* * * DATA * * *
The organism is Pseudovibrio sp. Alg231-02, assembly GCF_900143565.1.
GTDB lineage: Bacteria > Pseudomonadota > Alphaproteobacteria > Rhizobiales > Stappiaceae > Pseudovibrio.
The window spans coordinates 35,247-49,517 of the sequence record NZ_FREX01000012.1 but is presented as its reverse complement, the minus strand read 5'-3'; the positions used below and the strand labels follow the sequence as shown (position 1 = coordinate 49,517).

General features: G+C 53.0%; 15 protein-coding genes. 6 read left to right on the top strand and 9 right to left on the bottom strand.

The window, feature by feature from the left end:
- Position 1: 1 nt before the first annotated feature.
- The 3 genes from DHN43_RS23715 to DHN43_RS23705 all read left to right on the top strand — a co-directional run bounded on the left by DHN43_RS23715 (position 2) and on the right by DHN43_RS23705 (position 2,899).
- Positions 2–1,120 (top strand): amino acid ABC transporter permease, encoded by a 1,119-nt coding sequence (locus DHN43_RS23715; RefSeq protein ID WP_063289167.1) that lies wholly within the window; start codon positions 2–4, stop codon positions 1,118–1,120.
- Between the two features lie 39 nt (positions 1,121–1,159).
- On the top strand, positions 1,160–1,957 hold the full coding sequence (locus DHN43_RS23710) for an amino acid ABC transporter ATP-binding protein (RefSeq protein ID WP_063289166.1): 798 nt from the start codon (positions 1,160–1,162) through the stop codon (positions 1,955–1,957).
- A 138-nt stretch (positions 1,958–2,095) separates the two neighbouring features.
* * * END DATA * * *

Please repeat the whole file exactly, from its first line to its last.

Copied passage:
The organism is Pseudovibrio sp. Alg231-02, assembly GCF_900143565.1.
GTDB lineage: Bacteria > Pseudomonadota > Alphaproteobacteria > Rhizobiales > Stappiaceae > Pseudovibrio.
The window spans coordinates 35,247-49,517 of the sequence record NZ_FREX01000012.1 but is presented as its reverse complement, the minus strand read 5'-3'; the positions used below and the strand labels follow the sequence as shown (position 1 = coordinate 49,517).

General features: G+C 53.0%; 15 protein-coding genes. 6 read left to right on the top strand and 9 right to left on the bottom strand.

The window, feature by feature from the left end:
- Position 1: 1 nt before the first annotated feature.
- The 3 genes from DHN43_RS23715 to DHN43_RS23705 all read left to right on the top strand — a co-directional run bounded on the left by DHN43_RS23715 (position 2) and on the right by DHN43_RS23705 (position 2,899).
- Positions 2–1,120 (top strand): amino acid ABC transporter permease, encoded by a 1,119-nt coding sequence (locus DHN43_RS23715; RefSeq protein ID WP_063289167.1) that lies wholly within the window; start codon positions 2–4, stop codon positions 1,118–1,120.
- Between the two features lie 39 nt (positions 1,121–1,159).
- On the top strand, positions 1,160–1,957 hold the full coding sequence (locus DHN43_RS23710) for an amino acid ABC transporter ATP-binding protein (RefSeq protein ID WP_063289166.1): 798 nt from the start codon (positions 1,160–1,162) through the stop codon (positions 1,955–1,957).
- A 138-nt stretch (positions 1,958–2,095) separates the two neighbouring features.